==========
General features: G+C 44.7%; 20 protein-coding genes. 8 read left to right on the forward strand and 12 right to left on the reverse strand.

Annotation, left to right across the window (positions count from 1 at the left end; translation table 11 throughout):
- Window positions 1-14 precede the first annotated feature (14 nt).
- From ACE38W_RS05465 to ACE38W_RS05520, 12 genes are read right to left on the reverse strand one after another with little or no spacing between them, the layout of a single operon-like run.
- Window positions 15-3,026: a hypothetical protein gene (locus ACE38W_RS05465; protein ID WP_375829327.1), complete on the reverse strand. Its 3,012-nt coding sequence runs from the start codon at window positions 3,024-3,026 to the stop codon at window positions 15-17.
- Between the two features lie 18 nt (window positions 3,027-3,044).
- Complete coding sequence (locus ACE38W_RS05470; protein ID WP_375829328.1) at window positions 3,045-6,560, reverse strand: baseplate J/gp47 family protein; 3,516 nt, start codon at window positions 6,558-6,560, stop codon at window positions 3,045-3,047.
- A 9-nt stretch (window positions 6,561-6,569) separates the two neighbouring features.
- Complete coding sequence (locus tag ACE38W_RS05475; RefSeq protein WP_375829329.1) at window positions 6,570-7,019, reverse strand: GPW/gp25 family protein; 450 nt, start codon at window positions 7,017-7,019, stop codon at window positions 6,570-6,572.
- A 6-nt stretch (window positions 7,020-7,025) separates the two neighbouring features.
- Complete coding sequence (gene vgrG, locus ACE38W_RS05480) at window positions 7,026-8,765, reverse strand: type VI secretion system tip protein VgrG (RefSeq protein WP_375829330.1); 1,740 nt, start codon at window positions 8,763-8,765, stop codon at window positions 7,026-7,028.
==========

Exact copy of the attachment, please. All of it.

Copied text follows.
General features: G+C 44.7%; 20 protein-coding genes. 8 read left to right on the forward strand and 12 right to left on the reverse strand.

Annotation, left to right across the window (positions count from 1 at the left end; translation table 11 throughout):
- Window positions 1-14 precede the first annotated feature (14 nt).
- From ACE38W_RS05465 to ACE38W_RS05520, 12 genes are read right to left on the reverse strand one after another with little or no spacing between them, the layout of a single operon-like run.
- Window positions 15-3,026: a hypothetical protein gene (locus ACE38W_RS05465; protein ID WP_375829327.1), complete on the reverse strand. Its 3,012-nt coding sequence runs from the start codon at window positions 3,024-3,026 to the stop codon at window positions 15-17.
- Between the two features lie 18 nt (window positions 3,027-3,044).
- Complete coding sequence (locus ACE38W_RS05470; protein ID WP_375829328.1) at window positions 3,045-6,560, reverse strand: baseplate J/gp47 family protein; 3,516 nt, start codon at window positions 6,558-6,560, stop codon at window positions 3,045-3,047.
- A 9-nt stretch (window positions 6,561-6,569) separates the two neighbouring features.
- Complete coding sequence (locus tag ACE38W_RS05475; RefSeq protein WP_375829329.1) at window positions 6,570-7,019, reverse strand: GPW/gp25 family protein; 450 nt, start codon at window positions 7,017-7,019, stop codon at window positions 6,570-6,572.
- A 6-nt stretch (window positions 7,020-7,025) separates the two neighbouring features.
- Complete coding sequence (gene vgrG, locus ACE38W_RS05480) at window positions 7,026-8,765, reverse strand: type VI secretion system tip protein VgrG (RefSeq protein WP_375829330.1); 1,740 nt, start codon at window positions 8,763-8,765, stop codon at window positions 7,026-7,028.